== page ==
There’s a fascinating visualisation on the Foreign Policy website this week. It takes 34 years worth of data on protests from a Global Database of Events, and maps them over time. The result is a visual history of unrest. Over the brief running time, you can see little outbreaks of protest over Apartheid, the fall of the Berlin Wall, demonstrations against the Gulf Wars, the Occupy movement and the Arab Spring.
One of the most striking things about it is the rising frequency of events. We tend to think that previous generations were more politically motivated, and that our own era is one of apathy by comparison, certainly in the West. The database starts in 1979, so we don’t have a comparison with the 60s and 70s, which is a shame. But it is notable how few protests there are through the 80s and 90s, seeming to bear out the idea of a more apathetic age. If there was ever any truth to that idea, it definitively ended halfway through the last decade, with an explosion of protests across America and Europe, and around the world.
There are limits to what the map can show. The data is drawn from news reports, so protests that haven’t been reported aren’t included. Perhaps the rise in protests is due in part to better reporting. It’s far easier to find out what’s happening around the world today than it was in 1979. The map also can’t show us who is doing the protesting, so those excited by the burst of Occupy protests across America in 2011 should consider that some of those little lights are Tea Party rallies too.
Nevertheless, we live in an interesting time, in an age of revolution.
That’s a word that is usually associated with regime change, with the overthrow of an existing order. We might think of the French Revolution, or of figures like Che Guevara. In reality, revolution is broader than that. It tends to move in waves, and brings change with or without violent uprising. The French Revolution might be the headline event of 1789, but there was widespread unrest over the four or five years either side, all involving a re-negotiation of power between the aristocracy and the majority. Germany saw a peasant uprising, Sweden’s king was assassinated, the Brabant Revolution saw the formation of Belgium and Poland rose up against Imperial Russia. Haiti became the first free black state, and sparked a series of slave revolts. At the same time, the USA was drawing up its founding principles as a nation, cementing the change towards shared power.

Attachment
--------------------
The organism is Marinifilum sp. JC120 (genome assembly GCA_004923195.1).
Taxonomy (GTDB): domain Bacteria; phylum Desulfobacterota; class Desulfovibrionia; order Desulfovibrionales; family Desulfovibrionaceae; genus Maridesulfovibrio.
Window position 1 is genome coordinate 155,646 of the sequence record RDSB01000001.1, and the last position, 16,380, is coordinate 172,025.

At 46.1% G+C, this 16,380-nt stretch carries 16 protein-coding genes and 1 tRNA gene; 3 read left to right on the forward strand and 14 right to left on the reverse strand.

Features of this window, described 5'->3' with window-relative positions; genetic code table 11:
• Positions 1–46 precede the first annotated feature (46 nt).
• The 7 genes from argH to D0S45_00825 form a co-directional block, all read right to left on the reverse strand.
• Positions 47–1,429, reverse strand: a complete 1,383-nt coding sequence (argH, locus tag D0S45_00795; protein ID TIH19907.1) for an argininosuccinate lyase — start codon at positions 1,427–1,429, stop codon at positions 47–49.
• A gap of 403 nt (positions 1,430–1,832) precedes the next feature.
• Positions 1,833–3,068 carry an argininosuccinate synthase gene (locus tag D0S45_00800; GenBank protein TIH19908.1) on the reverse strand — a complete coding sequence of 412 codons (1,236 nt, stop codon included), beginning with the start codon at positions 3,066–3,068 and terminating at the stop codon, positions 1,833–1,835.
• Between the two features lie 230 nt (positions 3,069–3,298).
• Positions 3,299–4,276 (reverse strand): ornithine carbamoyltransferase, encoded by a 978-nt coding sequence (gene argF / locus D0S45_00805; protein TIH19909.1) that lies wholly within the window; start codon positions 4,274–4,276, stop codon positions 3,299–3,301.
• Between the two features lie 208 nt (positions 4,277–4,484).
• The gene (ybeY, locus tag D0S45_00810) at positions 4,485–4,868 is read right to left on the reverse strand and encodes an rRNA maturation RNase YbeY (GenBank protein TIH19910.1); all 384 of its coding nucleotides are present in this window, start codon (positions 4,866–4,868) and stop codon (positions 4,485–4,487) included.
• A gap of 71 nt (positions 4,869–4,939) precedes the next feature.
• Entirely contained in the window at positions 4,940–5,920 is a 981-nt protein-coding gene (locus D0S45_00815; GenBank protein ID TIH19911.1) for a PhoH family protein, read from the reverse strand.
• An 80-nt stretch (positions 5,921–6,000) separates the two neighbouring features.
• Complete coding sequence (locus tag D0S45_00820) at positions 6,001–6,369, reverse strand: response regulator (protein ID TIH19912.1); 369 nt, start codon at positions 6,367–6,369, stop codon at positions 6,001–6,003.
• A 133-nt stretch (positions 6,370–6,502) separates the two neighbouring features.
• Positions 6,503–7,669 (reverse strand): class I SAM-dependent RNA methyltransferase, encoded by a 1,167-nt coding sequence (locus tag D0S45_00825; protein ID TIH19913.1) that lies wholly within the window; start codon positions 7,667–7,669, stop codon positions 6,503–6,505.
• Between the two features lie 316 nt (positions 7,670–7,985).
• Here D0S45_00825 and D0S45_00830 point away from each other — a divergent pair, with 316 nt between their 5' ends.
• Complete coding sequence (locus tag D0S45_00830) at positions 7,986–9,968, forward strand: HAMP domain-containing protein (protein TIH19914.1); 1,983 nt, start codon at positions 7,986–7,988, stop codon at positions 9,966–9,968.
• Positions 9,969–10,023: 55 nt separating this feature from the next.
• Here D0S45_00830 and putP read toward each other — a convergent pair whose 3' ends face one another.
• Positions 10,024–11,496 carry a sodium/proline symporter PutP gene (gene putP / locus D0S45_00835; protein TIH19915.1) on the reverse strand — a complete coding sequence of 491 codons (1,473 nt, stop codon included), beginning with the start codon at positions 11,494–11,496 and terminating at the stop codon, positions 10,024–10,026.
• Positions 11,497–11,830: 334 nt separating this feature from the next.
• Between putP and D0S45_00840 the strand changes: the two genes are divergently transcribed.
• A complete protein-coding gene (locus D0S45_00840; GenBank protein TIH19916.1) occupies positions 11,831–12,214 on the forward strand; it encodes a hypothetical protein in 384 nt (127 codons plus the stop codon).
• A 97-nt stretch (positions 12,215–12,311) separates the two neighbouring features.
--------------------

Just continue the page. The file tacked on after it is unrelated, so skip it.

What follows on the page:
There was another revolutionary wave half a century later, the 1848 Spring of Nations that rumbled across mainland Europe. Britain saw the Chartist movement. Many of these movements were considered failures, but although they didn’t necessarily win the freedoms they sought at the time, the reforms did arrive afterwards. Feudalism had become impossible.
Another wave rippled across the world at the close of the First World War, when Germany disposed of the Kaiser and Russia of the Tsar. The Ottoman Empire dissolved. Protests against colonial occupation happened in Vietnam, Korea, Iraq and Egypt. Many of these were successful revolutions, some not, but the changes echoed around the world for years to come. These were broad political changes, paving the way for the creation of pensions and welfare schemes. Another wave of revolution through the 60s centred on rights and personal liberties, peaking in 1968.
What these waves do, according to David Graeber, is “transform basic assumptions about what politics is ultimately about”. Radical political ideas become common sense – women voting, elected rather than hereditary rulers, the idea that authority is derived from the people – all of these were impossibly idealistic ideas at one point, and are now largely taken for granted.
We appear to be in the middle of another era of revolution. Quite what comes out the other side remains to be seen, but there are reasons for optimism. History suggests that even when revolutionary movements peter out or are quashed, the political terrain is often sufficiently changed that the reforms arrive anyway. (In fact, as cases such as Egypt show, the revolutions that ‘succeed’ are often hollow victories.) Most importantly, revolutions open up new possibilities, space for new ideas. And in our stale and deadlocked political culture, perhaps that’s exactly what we needed.